Generative AI and Worker Productivity

Generative AI and Worker Voice

Wilmers Named Visiting Scholar at Russell Sage Foundation


Human Resources

The Link Between Worker Voice on the Job and Job Quality


Many consider having some form of voice on the job—and through it, some capacity to achieve improvements in the workplace—to be an important aspect of job quality. For example, a working definition of good jobs developed in 2022 as part of an initiative by the Families and Workers Fund and the Aspen Institute Economic Opportunities Program includes voice in the workplace as one component of a good job.

But how should such worker voice be measured? That’s one question addressed in a recent research report coauthored by a number of scholars at the MIT Institute for Work and Employment Research (IWER) at the MIT Sloan School of Management and the Cornell University School of Industrial and Labor Relations. The report, “Bridging the Gap: Measuring the Impact of Worker Voice on Job-Related Outcomes,”  was coauthored by Yaminette Díaz-Linhart, Arrow Minster, Dongwoo Park, Duanyi Yang, and Thomas Kochan. Díaz-Linhart is a postdoctoral associate at MIT IWER, where Minster is a doctoral candidate and Kochan is the George Maverick Bunker Professor of Management Emeritus. Park is a doctoral candidate at the Cornell University School of Industrial and Labor Relations, where Yang is an Assistant Professor of Global Labor and Work. Support for the research was provided by the Families and Workers Fund as well as by the Cornell ILR Workplace Inclusion and Diversity Education (WIDE) grant program.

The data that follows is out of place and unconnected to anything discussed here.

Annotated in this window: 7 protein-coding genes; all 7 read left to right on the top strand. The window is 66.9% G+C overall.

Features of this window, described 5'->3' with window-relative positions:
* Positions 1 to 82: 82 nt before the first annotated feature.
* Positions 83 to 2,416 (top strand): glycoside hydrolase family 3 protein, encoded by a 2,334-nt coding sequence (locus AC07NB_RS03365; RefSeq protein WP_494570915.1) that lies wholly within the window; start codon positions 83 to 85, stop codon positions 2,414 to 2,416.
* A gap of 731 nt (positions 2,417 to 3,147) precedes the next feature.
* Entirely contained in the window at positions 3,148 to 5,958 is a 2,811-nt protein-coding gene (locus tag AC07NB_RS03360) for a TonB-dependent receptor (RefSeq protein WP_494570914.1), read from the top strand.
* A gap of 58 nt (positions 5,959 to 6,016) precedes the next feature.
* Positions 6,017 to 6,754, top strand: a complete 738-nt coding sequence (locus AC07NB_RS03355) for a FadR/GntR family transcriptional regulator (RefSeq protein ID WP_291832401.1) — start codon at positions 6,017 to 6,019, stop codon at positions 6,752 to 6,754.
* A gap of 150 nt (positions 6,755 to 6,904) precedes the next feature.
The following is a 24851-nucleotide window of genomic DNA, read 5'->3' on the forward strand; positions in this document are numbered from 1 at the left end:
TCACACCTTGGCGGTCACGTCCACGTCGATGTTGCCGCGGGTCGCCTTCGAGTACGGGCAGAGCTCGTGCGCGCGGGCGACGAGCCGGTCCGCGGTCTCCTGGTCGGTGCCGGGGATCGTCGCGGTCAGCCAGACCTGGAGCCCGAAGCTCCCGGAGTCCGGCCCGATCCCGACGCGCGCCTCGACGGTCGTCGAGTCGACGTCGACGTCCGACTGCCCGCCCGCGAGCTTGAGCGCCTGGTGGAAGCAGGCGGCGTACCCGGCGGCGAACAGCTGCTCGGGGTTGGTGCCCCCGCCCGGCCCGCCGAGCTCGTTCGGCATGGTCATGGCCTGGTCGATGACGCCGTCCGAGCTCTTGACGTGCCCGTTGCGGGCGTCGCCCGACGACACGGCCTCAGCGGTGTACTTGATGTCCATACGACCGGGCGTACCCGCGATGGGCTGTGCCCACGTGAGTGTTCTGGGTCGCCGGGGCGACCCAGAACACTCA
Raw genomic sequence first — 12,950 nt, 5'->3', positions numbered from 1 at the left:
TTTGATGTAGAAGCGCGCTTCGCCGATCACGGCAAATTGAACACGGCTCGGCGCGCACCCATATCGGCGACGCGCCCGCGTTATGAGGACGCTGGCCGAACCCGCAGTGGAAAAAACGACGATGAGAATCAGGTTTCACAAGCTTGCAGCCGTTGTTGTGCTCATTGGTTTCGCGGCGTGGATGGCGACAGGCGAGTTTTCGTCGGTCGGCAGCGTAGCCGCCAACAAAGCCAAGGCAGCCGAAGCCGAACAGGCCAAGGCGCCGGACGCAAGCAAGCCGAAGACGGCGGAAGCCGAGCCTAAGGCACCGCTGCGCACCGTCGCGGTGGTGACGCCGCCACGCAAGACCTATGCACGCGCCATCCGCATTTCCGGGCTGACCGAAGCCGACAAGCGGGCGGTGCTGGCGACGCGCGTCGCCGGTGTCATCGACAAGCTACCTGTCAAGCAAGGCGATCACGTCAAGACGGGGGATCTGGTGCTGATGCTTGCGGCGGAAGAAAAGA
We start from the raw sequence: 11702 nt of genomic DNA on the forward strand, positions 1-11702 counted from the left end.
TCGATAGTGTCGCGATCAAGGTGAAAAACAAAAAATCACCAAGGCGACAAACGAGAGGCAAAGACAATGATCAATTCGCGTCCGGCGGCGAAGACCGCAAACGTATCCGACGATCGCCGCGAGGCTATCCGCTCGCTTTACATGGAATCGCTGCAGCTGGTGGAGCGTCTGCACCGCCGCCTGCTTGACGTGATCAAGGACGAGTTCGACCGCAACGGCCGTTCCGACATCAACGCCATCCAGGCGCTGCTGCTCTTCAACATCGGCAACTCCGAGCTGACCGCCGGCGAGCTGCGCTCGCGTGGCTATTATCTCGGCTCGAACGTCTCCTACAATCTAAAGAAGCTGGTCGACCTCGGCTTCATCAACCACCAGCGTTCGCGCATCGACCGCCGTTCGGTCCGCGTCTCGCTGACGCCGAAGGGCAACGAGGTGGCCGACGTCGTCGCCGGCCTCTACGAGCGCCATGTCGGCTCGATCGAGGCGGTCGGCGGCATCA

Through survey research involving nationally representative samples of U.S. workers, the authors tested the effect of a concept called the "voice gap” on workers’ job attitudes and well-being. The “voice gap” concept, which is drawn from previous research by Thomas Kochan, Duanyi Yang, William Kimball, and MIT Sloan Professor Erin L. Kelly, measures the difference between how much say workers have on a workplace issue and how much they think they ought to have.

In their survey research, Díaz-Linhart, Minster, Park, Yang, and Kochan looked both at voice on issues that benefit workers directly (such as pay and benefits) and on topics that are more related to the interests of the organization they work for (such as input related to the quality of an employer’s products and services). Even after controlling for other elements of job quality, having a voice gap was statistically associated with lower job satisfaction and well-being as well as higher levels of burnout and a greater level of interest in looking for a new job. Moreover, a voice gap on issues directly related to workers’ interests had a stronger and more statistically significant effect than a voice gap on organizational issues. Based on these findings, Díaz-Linhart, Minster, Park, Yang, and Kochan write that “our results demonstrate that the voice gap measure is a consistent, reliable, and valid tool for evaluating the quality of employment.”

“As a result of our findings we strongly recommend integrating measures of voice gap which account for both worker and employer interests in future job quality surveys to ensure a comprehensive evaluation of job quality,” the authors conclude.